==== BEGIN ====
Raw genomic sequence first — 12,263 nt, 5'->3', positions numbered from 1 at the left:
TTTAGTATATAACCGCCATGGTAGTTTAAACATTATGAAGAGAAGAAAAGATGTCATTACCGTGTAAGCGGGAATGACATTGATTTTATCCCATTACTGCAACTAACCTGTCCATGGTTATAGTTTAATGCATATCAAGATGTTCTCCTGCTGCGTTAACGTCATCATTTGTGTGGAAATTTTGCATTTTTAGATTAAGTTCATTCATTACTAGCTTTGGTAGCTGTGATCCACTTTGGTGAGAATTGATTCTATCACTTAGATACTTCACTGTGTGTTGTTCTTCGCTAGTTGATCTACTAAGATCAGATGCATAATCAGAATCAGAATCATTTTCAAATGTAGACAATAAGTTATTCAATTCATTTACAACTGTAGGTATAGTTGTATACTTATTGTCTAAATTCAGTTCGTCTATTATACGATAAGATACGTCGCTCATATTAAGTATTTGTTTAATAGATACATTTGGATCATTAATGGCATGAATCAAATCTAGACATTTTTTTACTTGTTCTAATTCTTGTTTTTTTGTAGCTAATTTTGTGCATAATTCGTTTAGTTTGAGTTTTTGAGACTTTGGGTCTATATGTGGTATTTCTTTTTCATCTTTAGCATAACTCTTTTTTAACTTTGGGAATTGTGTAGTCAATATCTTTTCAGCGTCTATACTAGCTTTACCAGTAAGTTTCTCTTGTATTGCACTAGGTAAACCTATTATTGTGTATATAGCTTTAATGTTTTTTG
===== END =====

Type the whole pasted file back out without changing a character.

Raw genomic sequence first — 12,263 nt, 5'->3', positions numbered from 1 at the left:
TTTAGTATATAACCGCCATGGTAGTTTAAACATTATGAAGAGAAGAAAAGATGTCATTACCGTGTAAGCGGGAATGACATTGATTTTATCCCATTACTGCAACTAACCTGTCCATGGTTATAGTTTAATGCATATCAAGATGTTCTCCTGCTGCGTTAACGTCATCATTTGTGTGGAAATTTTGCATTTTTAGATTAAGTTCATTCATTACTAGCTTTGGTAGCTGTGATCCACTTTGGTGAGAATTGATTCTATCACTTAGATACTTCACTGTGTGTTGTTCTTCGCTAGTTGATCTACTAAGATCAGATGCATAATCAGAATCAGAATCATTTTCAAATGTAGACAATAAGTTATTCAATTCATTTACAACTGTAGGTATAGTTGTATACTTATTGTCTAAATTCAGTTCGTCTATTATACGATAAGATACGTCGCTCATATTAAGTATTTGTTTAATAGATACATTTGGATCATTAATGGCATGAATCAAATCTAGACATTTTTTTACTTGTTCTAATTCTTGTTTTTTTGTAGCTAATTTTGTGCATAATTCGTTTAGTTTGAGTTTTTGAGACTTTGGGTCTATATGTGGTATTTCTTTTTCATCTTTAGCATAACTCTTTTTTAACTTTGGGAATTGTGTAGTCAATATCTTTTCAGCGTCTATACTAGCTTTACCAGTAAGTTTCTCTTGTATTGCACTAGGTAAACCTATTATTGTGTATATAGCTTTAATGTTTTTTG